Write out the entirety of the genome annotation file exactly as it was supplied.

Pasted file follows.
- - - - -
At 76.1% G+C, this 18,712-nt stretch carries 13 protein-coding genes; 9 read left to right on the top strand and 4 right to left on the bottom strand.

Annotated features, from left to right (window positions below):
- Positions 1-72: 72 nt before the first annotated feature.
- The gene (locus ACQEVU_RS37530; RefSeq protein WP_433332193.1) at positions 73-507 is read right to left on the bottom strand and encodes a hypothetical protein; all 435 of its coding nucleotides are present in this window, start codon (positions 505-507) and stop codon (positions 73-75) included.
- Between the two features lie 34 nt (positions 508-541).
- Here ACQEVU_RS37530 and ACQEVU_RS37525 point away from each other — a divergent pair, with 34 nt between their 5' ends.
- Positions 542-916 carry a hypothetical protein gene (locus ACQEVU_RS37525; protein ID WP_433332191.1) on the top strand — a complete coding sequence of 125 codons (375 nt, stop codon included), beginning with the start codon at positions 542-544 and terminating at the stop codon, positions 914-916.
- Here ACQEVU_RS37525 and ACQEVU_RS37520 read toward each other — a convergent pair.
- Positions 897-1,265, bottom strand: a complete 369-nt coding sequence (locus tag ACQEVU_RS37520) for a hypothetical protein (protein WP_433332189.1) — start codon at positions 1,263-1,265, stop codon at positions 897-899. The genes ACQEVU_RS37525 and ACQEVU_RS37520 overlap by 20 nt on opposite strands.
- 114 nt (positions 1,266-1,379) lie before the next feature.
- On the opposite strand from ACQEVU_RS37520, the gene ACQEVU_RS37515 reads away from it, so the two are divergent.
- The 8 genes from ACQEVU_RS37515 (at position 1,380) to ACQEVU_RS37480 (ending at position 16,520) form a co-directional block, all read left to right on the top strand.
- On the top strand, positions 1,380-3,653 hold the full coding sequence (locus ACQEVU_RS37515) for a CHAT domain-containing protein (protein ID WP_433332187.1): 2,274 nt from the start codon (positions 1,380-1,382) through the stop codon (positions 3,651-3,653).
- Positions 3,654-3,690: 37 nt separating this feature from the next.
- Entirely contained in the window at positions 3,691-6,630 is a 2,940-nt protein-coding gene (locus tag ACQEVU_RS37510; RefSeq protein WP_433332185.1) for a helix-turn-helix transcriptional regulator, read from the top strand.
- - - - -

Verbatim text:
At 76.1% G+C, this 18,712-nt stretch carries 13 protein-coding genes; 9 read left to right on the top strand and 4 right to left on the bottom strand.

Annotated features, from left to right (window positions below):
- Positions 1-72: 72 nt before the first annotated feature.
- The gene (locus ACQEVU_RS37530; RefSeq protein WP_433332193.1) at positions 73-507 is read right to left on the bottom strand and encodes a hypothetical protein; all 435 of its coding nucleotides are present in this window, start codon (positions 505-507) and stop codon (positions 73-75) included.
- Between the two features lie 34 nt (positions 508-541).
- Here ACQEVU_RS37530 and ACQEVU_RS37525 point away from each other — a divergent pair, with 34 nt between their 5' ends.
- Positions 542-916 carry a hypothetical protein gene (locus ACQEVU_RS37525; protein ID WP_433332191.1) on the top strand — a complete coding sequence of 125 codons (375 nt, stop codon included), beginning with the start codon at positions 542-544 and terminating at the stop codon, positions 914-916.
- Here ACQEVU_RS37525 and ACQEVU_RS37520 read toward each other — a convergent pair.
- Positions 897-1,265, bottom strand: a complete 369-nt coding sequence (locus tag ACQEVU_RS37520) for a hypothetical protein (protein WP_433332189.1) — start codon at positions 1,263-1,265, stop codon at positions 897-899. The genes ACQEVU_RS37525 and ACQEVU_RS37520 overlap by 20 nt on opposite strands.
- 114 nt (positions 1,266-1,379) lie before the next feature.
- On the opposite strand from ACQEVU_RS37520, the gene ACQEVU_RS37515 reads away from it, so the two are divergent.
- The 8 genes from ACQEVU_RS37515 (at position 1,380) to ACQEVU_RS37480 (ending at position 16,520) form a co-directional block, all read left to right on the top strand.
- On the top strand, positions 1,380-3,653 hold the full coding sequence (locus ACQEVU_RS37515) for a CHAT domain-containing protein (protein ID WP_433332187.1): 2,274 nt from the start codon (positions 1,380-1,382) through the stop codon (positions 3,651-3,653).
- Positions 3,654-3,690: 37 nt separating this feature from the next.
- Entirely contained in the window at positions 3,691-6,630 is a 2,940-nt protein-coding gene (locus tag ACQEVU_RS37510; RefSeq protein WP_433332185.1) for a helix-turn-helix transcriptional regulator, read from the top strand.